Dismay over dropout rate at private colleges taking SLC cash

Department for Business, Innovation and Skills signals that it may remove sub-degree qualifications from the higher education budget

六月 26, 2014

Source: Alamy

Funding fears: maintenance loans could be scrapped for those on HN courses

The government has admitted that retention rates are “very low” at some private colleges, as officials show growing concern over how some for-profit institutions are benefiting from public funding.

The Department for Business, Innovation and Skills has also signalled that it may remove from the higher education funding system sub-degree higher national qualifications, which have attracted soaring numbers of students under the policy of unlimited expansion for private providers allowed by David Willetts, the universities and science minister.

Allegations of misuse of public funding by the London School of Science and Technology centred on claims that students could sign up to HN courses to access Student Loans Company funding, but fail to attend classes.

Meanwhile Pearson, the FTSE 100 education company that awards HN qualifications and is paid by colleges offering them, has launched what it calls a “major review” of the courses.

Vocational higher national certificates and higher national diplomas allow private colleges to offer SLC-funded courses under an arrangement with Pearson, rather than having to reach the validation agreements with universities that would be needed to offer degrees. One for-profit, St Patrick’s International College, recruited 4,000 students with SLC funding to HN courses in just one year – equivalent to the size of a small university and giving it more SLC funding than the London School of Economics.

BIS hosted a meeting for private providers on 17 June to explain why it is considering requiring them to supply information to the Higher Education Funding Council for England, by making their courses “prescribed” under the Further and Higher Education Act 1992.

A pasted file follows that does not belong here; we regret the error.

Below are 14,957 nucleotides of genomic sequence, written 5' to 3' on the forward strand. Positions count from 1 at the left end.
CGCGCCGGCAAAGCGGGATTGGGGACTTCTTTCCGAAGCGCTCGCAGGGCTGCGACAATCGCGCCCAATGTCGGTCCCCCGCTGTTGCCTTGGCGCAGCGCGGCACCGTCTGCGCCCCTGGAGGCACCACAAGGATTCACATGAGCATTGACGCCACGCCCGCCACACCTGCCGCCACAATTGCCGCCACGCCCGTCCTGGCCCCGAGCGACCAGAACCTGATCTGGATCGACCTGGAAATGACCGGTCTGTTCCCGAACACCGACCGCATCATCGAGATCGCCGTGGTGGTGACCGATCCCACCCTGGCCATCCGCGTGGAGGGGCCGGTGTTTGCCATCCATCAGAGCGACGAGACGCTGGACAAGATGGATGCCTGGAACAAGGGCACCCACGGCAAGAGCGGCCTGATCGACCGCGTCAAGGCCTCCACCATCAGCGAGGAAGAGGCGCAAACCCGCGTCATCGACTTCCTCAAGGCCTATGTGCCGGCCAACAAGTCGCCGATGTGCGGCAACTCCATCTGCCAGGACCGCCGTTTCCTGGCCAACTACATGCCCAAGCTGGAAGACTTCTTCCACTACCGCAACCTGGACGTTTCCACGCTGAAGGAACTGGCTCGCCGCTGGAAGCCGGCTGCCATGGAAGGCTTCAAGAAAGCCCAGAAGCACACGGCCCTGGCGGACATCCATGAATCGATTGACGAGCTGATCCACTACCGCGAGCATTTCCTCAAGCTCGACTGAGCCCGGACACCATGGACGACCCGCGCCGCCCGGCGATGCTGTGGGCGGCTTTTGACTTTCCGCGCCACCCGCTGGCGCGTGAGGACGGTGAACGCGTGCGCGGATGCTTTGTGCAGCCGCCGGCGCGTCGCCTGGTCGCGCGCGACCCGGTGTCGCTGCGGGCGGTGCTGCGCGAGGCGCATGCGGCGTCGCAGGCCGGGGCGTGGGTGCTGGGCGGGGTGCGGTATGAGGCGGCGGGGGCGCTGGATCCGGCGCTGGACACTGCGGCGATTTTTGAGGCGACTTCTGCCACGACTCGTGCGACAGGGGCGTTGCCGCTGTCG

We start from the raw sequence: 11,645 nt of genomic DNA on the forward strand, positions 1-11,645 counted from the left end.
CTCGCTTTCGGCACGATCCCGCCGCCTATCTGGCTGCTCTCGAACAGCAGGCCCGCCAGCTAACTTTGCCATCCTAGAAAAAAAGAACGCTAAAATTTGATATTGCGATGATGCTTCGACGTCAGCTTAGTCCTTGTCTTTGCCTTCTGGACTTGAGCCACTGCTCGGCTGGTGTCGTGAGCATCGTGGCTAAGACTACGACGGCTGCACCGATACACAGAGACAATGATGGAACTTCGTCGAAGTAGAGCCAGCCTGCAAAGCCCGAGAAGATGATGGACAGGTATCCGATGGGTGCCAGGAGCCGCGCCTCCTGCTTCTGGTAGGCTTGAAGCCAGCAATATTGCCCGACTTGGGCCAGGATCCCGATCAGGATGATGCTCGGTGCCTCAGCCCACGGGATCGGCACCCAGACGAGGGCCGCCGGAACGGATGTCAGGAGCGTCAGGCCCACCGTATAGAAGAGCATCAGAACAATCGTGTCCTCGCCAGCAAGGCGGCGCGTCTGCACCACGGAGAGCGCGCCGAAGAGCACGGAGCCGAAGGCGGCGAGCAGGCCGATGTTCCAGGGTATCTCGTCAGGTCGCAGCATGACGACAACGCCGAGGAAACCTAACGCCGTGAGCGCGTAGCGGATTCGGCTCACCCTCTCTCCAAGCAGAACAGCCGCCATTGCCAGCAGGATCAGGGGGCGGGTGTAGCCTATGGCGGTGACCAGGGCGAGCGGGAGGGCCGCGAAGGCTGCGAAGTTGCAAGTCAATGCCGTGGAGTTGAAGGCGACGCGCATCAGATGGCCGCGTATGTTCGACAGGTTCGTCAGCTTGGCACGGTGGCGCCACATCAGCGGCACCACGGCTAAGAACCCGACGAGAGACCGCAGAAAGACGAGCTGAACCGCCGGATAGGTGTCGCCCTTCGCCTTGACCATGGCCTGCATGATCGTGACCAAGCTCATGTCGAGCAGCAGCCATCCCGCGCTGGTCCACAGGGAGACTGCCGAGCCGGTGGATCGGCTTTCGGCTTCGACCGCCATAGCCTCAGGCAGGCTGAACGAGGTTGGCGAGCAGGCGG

A presentation given by BIS officials, seen by Times Higher Education, explains that the move is “to ensure students and government are getting value for money”. It adds that there is “very little data on outcomes from some alternative providers. Some evidence suggests that a few alternative providers have very low retention rates.”

On 19 June, BIS published a consultation on changes to further education funding. The consultation proposes moving HNs “from higher education funding to [further education] Advanced Learning Loans”. It also poses the question of whether maintenance loans should be scrapped for students pursuing HNs if the courses are transferred to the further education budget.

BIS says in the consultation that “expansion in [HN] provision at private (alternative) providers has not been in priority vocational areas”. It also notes that Pearson’s HNs are “the only external awarding body qualifications to attract higher education funding (other than some teacher training courses)”.

BIS’ spokesman said that there were “no plans to remove designation of HNCs/HNDs for student support in the 2014-15 academic year”.

Pearson’s consultation, which closed in May and will lead to changes from September, says the company is looking to “update and improve” HNs and asks for views on whether the qualifications are “sufficiently rigorous and demanding”.


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